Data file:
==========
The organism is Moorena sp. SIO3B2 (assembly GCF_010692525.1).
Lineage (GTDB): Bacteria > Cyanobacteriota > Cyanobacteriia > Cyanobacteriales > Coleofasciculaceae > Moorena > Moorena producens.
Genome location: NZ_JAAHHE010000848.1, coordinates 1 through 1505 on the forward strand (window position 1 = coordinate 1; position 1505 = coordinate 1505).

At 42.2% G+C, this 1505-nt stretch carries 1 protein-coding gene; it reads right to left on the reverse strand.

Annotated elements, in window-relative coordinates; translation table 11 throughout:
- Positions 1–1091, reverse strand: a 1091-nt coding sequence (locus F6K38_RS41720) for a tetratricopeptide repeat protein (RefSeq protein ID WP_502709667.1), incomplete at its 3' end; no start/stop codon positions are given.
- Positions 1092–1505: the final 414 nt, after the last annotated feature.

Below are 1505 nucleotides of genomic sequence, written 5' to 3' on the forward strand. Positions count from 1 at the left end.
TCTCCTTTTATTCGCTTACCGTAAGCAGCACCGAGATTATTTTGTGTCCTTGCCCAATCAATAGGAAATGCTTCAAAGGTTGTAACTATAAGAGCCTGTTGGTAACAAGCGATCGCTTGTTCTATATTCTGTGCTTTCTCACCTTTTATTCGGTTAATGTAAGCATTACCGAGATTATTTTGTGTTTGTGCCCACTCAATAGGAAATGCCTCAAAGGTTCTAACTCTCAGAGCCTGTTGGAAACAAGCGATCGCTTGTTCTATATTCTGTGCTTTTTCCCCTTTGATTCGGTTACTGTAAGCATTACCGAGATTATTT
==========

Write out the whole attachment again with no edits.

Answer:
The organism is Moorena sp. SIO3B2 (assembly GCF_010692525.1).
Lineage (GTDB): Bacteria > Cyanobacteriota > Cyanobacteriia > Cyanobacteriales > Coleofasciculaceae > Moorena > Moorena producens.
Genome location: NZ_JAAHHE010000848.1, coordinates 1 through 1505 on the forward strand (window position 1 = coordinate 1; position 1505 = coordinate 1505).

At 42.2% G+C, this 1505-nt stretch carries 1 protein-coding gene; it reads right to left on the reverse strand.

Annotated elements, in window-relative coordinates; translation table 11 throughout:
- Positions 1–1091, reverse strand: a 1091-nt coding sequence (locus F6K38_RS41720) for a tetratricopeptide repeat protein (RefSeq protein ID WP_502709667.1), incomplete at its 3' end; no start/stop codon positions are given.
- Positions 1092–1505: the final 414 nt, after the last annotated feature.

Below are 1505 nucleotides of genomic sequence, written 5' to 3' on the forward strand. Positions count from 1 at the left end.
TCTCCTTTTATTCGCTTACCGTAAGCAGCACCGAGATTATTTTGTGTCCTTGCCCAATCAATAGGAAATGCTTCAAAGGTTGTAACTATAAGAGCCTGTTGGTAACAAGCGATCGCTTGTTCTATATTCTGTGCTTTCTCACCTTTTATTCGGTTAATGTAAGCATTACCGAGATTATTTTGTGTTTGTGCCCACTCAATAGGAAATGCCTCAAAGGTTCTAACTCTCAGAGCCTGTTGGAAACAAGCGATCGCTTGTTCTATATTCTGTGCTTTTTCCCCTTTGATTCGGTTACTGTAAGCATTACCGAGATTATTT